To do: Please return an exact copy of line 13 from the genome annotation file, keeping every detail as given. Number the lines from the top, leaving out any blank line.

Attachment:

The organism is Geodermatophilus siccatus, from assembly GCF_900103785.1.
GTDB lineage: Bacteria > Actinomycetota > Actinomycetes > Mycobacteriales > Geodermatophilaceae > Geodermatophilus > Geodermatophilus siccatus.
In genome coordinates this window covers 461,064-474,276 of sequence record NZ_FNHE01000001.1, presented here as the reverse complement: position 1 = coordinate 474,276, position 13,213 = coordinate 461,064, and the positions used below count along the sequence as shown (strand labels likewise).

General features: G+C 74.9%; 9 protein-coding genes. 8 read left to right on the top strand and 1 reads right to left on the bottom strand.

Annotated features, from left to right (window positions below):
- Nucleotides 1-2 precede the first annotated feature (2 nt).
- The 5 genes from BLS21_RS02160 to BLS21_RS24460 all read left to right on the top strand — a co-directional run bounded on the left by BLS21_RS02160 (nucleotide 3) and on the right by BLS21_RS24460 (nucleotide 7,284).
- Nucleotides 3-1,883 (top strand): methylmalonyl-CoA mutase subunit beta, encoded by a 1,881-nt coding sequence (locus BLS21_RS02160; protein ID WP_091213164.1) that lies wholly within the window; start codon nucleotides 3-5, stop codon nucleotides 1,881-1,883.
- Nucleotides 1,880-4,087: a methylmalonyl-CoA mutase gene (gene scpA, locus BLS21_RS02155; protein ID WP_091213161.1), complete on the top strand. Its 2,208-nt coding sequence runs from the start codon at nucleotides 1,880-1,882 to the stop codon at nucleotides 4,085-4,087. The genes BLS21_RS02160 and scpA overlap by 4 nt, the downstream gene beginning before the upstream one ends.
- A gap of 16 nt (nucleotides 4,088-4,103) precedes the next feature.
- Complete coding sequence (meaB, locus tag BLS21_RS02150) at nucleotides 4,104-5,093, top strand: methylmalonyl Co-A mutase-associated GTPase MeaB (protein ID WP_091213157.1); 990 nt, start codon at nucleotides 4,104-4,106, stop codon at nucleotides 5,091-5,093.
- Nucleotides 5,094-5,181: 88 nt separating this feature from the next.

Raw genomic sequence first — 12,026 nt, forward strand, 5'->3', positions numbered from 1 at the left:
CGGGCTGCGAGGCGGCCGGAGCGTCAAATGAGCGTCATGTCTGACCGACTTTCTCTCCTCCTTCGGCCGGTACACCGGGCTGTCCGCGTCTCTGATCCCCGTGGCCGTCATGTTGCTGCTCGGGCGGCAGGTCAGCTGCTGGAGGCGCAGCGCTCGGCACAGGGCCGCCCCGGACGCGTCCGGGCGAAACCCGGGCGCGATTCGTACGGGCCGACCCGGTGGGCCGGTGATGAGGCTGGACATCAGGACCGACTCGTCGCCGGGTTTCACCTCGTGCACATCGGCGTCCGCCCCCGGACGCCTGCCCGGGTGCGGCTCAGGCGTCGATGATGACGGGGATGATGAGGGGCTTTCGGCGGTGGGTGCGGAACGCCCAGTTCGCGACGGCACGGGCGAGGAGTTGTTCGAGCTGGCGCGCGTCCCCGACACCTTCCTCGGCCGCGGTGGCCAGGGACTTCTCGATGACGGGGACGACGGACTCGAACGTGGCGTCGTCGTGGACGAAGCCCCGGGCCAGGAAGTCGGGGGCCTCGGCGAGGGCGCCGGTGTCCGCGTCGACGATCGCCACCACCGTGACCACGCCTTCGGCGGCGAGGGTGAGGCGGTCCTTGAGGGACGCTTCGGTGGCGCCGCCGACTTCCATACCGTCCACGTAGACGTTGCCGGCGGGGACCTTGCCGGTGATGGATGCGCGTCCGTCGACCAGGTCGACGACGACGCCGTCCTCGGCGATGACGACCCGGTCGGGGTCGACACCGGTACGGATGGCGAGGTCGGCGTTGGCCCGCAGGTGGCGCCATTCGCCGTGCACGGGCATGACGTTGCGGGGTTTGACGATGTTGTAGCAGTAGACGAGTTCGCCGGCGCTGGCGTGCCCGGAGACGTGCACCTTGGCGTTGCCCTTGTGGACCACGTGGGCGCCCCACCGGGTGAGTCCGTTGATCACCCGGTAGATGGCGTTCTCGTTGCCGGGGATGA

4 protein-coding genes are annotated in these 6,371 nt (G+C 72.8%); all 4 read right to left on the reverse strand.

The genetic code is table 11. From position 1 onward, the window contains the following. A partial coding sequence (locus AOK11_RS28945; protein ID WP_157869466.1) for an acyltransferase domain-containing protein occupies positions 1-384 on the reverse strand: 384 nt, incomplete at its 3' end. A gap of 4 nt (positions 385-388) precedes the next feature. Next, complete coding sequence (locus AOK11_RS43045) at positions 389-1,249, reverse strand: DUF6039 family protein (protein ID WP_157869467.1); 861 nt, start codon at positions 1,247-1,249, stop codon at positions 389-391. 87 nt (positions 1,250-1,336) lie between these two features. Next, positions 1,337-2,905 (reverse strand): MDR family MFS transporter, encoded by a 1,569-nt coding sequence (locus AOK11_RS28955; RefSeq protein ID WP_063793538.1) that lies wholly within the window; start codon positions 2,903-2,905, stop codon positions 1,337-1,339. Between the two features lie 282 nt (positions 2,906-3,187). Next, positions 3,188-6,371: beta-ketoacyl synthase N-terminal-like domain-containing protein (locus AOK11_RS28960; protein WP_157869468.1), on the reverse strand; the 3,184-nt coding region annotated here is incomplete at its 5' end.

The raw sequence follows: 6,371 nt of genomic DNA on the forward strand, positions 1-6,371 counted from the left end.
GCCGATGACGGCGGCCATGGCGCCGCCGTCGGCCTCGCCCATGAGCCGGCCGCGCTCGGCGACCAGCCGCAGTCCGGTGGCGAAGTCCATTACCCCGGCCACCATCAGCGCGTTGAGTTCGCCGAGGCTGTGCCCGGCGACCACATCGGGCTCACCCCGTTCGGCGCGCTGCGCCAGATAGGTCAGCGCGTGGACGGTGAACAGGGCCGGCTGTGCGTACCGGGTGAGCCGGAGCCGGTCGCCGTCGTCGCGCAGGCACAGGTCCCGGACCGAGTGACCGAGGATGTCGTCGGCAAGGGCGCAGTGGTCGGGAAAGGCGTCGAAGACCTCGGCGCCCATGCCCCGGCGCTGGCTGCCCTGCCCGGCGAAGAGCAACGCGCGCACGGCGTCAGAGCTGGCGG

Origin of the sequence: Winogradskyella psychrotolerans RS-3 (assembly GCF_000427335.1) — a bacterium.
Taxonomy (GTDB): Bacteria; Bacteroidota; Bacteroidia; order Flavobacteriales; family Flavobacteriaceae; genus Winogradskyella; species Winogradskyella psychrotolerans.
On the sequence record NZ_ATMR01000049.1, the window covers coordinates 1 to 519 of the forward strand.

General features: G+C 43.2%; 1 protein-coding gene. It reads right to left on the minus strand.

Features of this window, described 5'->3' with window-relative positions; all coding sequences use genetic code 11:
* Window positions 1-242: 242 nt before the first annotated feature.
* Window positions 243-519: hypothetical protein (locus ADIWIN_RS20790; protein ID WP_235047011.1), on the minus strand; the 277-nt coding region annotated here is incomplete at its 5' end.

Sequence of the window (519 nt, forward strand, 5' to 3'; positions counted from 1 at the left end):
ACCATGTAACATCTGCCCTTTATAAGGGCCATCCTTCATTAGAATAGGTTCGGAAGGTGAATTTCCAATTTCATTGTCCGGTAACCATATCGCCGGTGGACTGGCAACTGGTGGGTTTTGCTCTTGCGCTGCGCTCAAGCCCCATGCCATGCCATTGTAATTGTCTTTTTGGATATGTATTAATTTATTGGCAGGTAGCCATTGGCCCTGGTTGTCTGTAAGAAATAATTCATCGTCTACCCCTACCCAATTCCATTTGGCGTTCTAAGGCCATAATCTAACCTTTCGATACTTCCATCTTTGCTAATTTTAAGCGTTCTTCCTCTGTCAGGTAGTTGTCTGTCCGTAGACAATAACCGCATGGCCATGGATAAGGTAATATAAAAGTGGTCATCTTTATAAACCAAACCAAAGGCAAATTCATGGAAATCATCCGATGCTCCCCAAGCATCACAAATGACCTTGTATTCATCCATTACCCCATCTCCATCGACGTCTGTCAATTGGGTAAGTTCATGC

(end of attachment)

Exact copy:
Raw genomic sequence first — 12,026 nt, forward strand, 5'->3', positions numbered from 1 at the left: